Kop – Warren Hammond

Normally when I write a review, I tell you what I liked about the book, the characters and anything else that stood out for me. I Jot down a few notes when I finish the book, and I will pick it up again and flip through my favorite passages as I write the review. I didn’t do that this time because the truth is, I didn’t like this book.  I know how much effort and stress goes into writing a book, so I wasn’t going to post a review at all, but someone pointed out that I currently have no negative reviews up and I need to be fair about what I liked or didn’t about my reviews. With apologies in advance, here goes.

Kop is set on a planet that is roughly 10-year’s space travel away from Earth. The entire population of the planet lives in one of two cities, and the majority of them are refugees living in homeless tent camps because the original economy has collapsed. In this setting, a group of dirty cops is collaborating with the local mafia to have control of pretty much everything. The new mayor however has other ideas.

There are a few problems with world consistency here. While I can accept that travel from earth to this planet would take 10 years, the author has also set the same 10-year communication delay. Ok, except that the bad guys (or perhaps, worse guys in this case since there are no clearly defined “good” guys) don’t seem to have the same delay issues. They seem to come, go, and communicate as they please. there are also inconsistencies in the level of technology available – for example, there is a character who has electric implants in her skin (very advanced) and yet we are also told that even basic computers aren’t available.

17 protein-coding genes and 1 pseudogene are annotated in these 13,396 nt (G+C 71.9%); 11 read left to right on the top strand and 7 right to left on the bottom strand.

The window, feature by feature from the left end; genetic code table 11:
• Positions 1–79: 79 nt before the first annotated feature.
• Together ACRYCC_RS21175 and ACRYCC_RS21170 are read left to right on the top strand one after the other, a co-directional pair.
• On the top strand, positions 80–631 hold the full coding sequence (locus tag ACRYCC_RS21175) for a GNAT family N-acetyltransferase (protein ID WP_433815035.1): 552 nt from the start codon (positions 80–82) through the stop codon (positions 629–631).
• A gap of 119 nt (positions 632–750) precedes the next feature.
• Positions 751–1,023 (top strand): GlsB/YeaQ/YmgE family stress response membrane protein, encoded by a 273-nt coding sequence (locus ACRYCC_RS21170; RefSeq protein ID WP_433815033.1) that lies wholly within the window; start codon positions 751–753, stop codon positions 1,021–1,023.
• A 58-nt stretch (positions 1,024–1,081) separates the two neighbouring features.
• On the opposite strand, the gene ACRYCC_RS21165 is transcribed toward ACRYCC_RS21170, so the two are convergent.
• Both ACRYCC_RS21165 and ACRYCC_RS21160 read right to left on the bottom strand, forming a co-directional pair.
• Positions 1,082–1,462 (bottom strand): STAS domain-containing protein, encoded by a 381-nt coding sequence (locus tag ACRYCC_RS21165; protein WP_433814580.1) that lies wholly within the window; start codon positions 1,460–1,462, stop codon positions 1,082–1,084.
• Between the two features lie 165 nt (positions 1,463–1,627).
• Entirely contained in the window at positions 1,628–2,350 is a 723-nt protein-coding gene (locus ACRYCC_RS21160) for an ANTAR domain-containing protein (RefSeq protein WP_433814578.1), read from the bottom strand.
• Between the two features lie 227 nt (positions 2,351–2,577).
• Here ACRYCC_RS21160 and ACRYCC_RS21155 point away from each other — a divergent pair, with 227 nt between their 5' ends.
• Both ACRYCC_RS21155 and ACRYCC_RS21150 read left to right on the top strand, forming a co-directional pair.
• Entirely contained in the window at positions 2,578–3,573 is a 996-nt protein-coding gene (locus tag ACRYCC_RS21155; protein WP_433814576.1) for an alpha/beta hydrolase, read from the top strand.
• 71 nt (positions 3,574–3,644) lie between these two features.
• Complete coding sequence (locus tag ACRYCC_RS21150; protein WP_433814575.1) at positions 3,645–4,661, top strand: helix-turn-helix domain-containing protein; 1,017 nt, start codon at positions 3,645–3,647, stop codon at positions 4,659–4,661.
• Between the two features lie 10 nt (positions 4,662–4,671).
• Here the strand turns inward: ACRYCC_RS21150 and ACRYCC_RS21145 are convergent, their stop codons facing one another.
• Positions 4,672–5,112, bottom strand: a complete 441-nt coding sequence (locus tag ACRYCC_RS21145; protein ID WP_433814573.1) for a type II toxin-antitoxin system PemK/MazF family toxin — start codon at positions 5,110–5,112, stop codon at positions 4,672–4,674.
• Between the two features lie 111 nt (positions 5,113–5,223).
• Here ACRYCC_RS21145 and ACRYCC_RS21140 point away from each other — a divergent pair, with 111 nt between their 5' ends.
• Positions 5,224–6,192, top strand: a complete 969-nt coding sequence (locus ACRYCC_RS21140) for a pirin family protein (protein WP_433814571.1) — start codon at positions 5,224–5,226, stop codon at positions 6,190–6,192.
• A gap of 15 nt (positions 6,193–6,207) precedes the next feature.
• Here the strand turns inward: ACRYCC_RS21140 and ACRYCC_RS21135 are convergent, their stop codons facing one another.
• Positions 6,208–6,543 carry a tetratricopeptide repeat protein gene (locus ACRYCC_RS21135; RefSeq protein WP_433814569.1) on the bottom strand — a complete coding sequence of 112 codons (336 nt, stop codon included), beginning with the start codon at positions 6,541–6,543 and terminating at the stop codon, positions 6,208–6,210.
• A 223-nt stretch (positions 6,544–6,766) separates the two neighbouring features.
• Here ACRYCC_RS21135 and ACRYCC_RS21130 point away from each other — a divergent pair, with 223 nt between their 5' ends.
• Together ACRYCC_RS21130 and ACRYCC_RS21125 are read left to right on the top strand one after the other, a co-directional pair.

Enter our main character, Juno, a crooked cop who is indistinguishable from a street thug, or any other mob enforcer. The problem  is that, while he is retiring from being a thug, it isn’t because of his hidden heart of gold, or anything else even vaguely noble. He has no tortured inner soul that longs to be free of this life of evil and thus redeem himself, and give us a something to sympathize with. He’s just getting old and worried he can’t keep up with the young guys who are beating him up now and spends a lot of time bemoaning the fact. When he isn’t extorting local barkeeps, he proves his manliness by pushing around and causing the death of, a disabled teen. Even in the flashbacks to his younger years, there isn’t anything likable about him. When his best friend decides to take over the city by being worse than the bad guys are, Juno hardly even stops to think before agreeing to go along with the plot. While character flaws make for interesting characters, Juno is so flawed he is indistinguishable from the villain, who in this case is the new mayor who wants to clean up the corrupt police department. It probably would have helped if we had seen something of the new mayor and the other supposed “bad guys”, but sadly we are only given a small glimpse that doesn’t really tell us why we are supposed to side with Juno. The only character growth  is when Juno decides to not cheat on his wife with his partner, Maggie who clearly isn’t even interested in him, and he realizes he is old enough to be her father. Yay, I think.

There is a lot of action in the story, but not all of it actually serves to further the plot. Some scenes feel like they are there more for the sake of adding words than anything else. At first, I attributed this to my own dislike of overly violent and gory scenes, but as a few more of them piled in, it seemed to me that the gore did little to further the plot and many of the scenes left me confused and disgusted rather than intrigued or informed. In the end, I cared so little about Juno and his crew that I didn’t finish the last two chapters of the book and forgot that I didn’t finish. My husband recapped for me a couple of weeks later. My husband did like the book, and the next one. He can tell you about Juno’s revenge for being knocked out of his position of power but honestly, I needed something more than a corrupt cop angry at being caught to keep my interest in this book and really wasn’t concerned enough to pick up the next one.